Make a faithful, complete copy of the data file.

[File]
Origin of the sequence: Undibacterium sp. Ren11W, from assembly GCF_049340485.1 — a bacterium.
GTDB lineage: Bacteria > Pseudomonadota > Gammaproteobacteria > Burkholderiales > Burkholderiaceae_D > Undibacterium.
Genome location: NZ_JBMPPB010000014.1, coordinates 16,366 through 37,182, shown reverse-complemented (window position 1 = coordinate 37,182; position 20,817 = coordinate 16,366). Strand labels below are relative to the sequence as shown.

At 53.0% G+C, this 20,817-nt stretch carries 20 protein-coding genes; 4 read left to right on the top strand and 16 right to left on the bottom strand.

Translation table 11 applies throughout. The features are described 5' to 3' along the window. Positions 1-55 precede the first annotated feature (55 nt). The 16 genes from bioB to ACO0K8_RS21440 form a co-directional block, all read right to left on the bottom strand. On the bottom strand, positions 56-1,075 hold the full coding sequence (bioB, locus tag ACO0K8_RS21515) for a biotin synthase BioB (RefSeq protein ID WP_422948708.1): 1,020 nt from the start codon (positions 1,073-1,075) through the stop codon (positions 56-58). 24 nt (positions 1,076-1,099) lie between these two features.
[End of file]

Origin of the sequence: Undibacterium sp. Ren11W, from assembly GCF_049340485.1 — a bacterium.
GTDB lineage: Bacteria > Pseudomonadota > Gammaproteobacteria > Burkholderiales > Burkholderiaceae_D > Undibacterium.
Genome location: NZ_JBMPPB010000014.1, coordinates 16,366 through 37,182, shown reverse-complemented (window position 1 = coordinate 37,182; position 20,817 = coordinate 16,366). Strand labels below are relative to the sequence as shown.

At 53.0% G+C, this 20,817-nt stretch carries 20 protein-coding genes; 4 read left to right on the top strand and 16 right to left on the bottom strand.

Translation table 11 applies throughout. The features are described 5' to 3' along the window. Positions 1-55 precede the first annotated feature (55 nt). The 16 genes from bioB to ACO0K8_RS21440 form a co-directional block, all read right to left on the bottom strand. On the bottom strand, positions 56-1,075 hold the full coding sequence (bioB, locus tag ACO0K8_RS21515) for a biotin synthase BioB (RefSeq protein ID WP_422948708.1): 1,020 nt from the start codon (positions 1,073-1,075) through the stop codon (positions 56-58). 24 nt (positions 1,076-1,099) lie between these two features.